As we increase the surface area of the reactants, we
increase the rate of reaction.
Presence of Catalyst
A catalyst increases reaction rates in a slightly different
way from other methods of increasing reaction rate. The function
of a catalyst is to lower the activation energy so that a greater
proportion of the particles have enough energy to react. A
catalyst can lower the activation energy for a reaction by: (a)
orienting the reacting particles in such a way that successful
collisions are more likely (b) reacting with the reactants to form an
intermediate that requires lower energy to form the product.
Nature of Reactants
For reaction to occur, the reactants must absorb a
certain amount of energy called activation energy, Ea. The
activation energy serves as an energy barrier that reactant
molecules must overcome to be converted to the products. The
lower the energy barrier, the easier it is to form the products.
The Rate Law
(mood habang ginagawa to):
Rate Law
 is an equation that links the reaction rate with the concentrations or pressures of
the reactants.

Rate = k [A]^x [B]^y


where:
Rate = rate of chemical reaction, based on formation of the
products or one of the products or rate of disappearance of the reactants
or one of the reactants.
k = specific reaction rate constant, dependent on the kind of
reaction and dependent on temperature.
[A] = molar concentration of reactant
x, y = exponents showing the magnitude of the effect of the
reactant on the rate of reaction. The values give the order of the reaction
with respect to each reactant.
Kinetic Equations
 From the rate law, a general expression can be written for the effect
of the reactant concentration on the rate of a one-reactant
reaction represented as

A Products,

By the equation:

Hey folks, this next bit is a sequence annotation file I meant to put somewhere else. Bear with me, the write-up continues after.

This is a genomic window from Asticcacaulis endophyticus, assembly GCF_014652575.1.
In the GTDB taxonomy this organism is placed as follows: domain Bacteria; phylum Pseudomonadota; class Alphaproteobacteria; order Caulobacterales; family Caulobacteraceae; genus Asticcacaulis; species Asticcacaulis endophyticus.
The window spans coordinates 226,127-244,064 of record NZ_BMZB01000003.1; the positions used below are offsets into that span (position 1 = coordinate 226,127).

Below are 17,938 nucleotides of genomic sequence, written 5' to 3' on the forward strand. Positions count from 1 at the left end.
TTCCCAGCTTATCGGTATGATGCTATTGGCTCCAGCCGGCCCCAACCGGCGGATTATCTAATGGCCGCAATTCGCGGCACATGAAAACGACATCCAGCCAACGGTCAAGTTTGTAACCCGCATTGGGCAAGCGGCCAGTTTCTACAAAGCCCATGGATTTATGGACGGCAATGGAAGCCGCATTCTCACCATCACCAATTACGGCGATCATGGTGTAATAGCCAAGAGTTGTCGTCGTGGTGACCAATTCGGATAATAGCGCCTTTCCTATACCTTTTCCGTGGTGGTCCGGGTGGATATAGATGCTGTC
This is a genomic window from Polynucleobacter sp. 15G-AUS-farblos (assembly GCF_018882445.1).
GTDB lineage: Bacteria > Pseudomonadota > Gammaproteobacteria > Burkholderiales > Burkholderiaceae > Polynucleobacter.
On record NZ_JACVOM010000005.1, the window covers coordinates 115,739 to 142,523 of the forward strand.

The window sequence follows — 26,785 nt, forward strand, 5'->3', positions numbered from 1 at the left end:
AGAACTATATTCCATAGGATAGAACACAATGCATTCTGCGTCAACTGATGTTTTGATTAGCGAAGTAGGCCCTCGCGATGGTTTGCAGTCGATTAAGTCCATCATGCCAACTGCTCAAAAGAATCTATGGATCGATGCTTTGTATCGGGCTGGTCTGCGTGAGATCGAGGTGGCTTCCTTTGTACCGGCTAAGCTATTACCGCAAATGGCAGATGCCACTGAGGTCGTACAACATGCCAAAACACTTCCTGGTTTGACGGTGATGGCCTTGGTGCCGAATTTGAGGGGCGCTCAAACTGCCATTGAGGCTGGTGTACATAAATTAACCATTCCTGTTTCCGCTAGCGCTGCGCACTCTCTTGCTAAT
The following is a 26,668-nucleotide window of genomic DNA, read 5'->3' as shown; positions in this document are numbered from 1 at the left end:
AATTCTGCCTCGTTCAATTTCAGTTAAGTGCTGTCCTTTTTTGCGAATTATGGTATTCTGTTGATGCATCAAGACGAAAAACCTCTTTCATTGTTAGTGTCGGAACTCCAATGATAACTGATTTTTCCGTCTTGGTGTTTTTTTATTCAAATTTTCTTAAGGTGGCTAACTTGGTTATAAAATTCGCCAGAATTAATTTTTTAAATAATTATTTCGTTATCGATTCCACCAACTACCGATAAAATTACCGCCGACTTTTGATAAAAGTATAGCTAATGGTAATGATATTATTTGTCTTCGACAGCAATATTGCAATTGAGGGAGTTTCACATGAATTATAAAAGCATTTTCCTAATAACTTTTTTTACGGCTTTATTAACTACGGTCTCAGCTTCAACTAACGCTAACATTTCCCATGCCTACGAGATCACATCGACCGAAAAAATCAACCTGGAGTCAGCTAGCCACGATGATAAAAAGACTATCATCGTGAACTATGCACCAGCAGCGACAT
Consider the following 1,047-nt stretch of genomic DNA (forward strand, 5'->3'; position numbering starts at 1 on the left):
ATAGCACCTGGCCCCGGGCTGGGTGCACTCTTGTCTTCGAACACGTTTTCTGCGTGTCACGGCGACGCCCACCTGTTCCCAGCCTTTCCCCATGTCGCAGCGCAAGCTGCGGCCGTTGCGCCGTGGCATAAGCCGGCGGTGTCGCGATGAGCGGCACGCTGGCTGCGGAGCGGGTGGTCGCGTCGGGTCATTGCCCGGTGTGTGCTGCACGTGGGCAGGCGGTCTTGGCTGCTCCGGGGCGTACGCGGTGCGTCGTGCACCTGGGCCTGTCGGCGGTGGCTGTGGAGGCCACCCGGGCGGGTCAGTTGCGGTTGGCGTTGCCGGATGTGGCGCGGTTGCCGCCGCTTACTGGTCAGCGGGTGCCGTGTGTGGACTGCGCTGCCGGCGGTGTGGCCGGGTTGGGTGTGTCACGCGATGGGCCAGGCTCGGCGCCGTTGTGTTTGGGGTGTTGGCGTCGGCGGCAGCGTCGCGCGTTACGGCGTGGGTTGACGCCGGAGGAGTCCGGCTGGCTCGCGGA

Rate = kn [A]^n

Where n is the order of the reaction with respect to the


reactant. For each type of reaction, the kinetic equation takes a
form that is specific for the order of the reaction.
Zero-Order Reactions, n = 0
A reaction is said to be zero order when the rate of
the reaction is independent of the concentration of the
reactants. For this type of reaction, the rate law can be
written as:

Rate = ko [A]^0
Which gives:
Rate = ko
First-Order Reactions, n=1
A reaction is first order if the rate of the reaction
varies directly with the concentration of the reactant. The
rate law takes the form:

Rate = k1 [A]
Second-Order Reactions
Some one-reactant reactions are second order in
nature. For this type of reaction, A Product, the rate
law can be written as:

Rate = k2 [A]^2
Half-life of a Reaction
By the definition, the half-life, t1Τ2, of a reaction is the time
required to convert 1Τ2 of the reactant to the product. This means
that t = t1Τ2, when [A]t = 1Τ2 [A]0

----- Insert equation -----

The equation tells us that the concentration of the


reactant will not affect the half-life of a one-reactant first-order
reaction or that the half-life will not be affected by the initial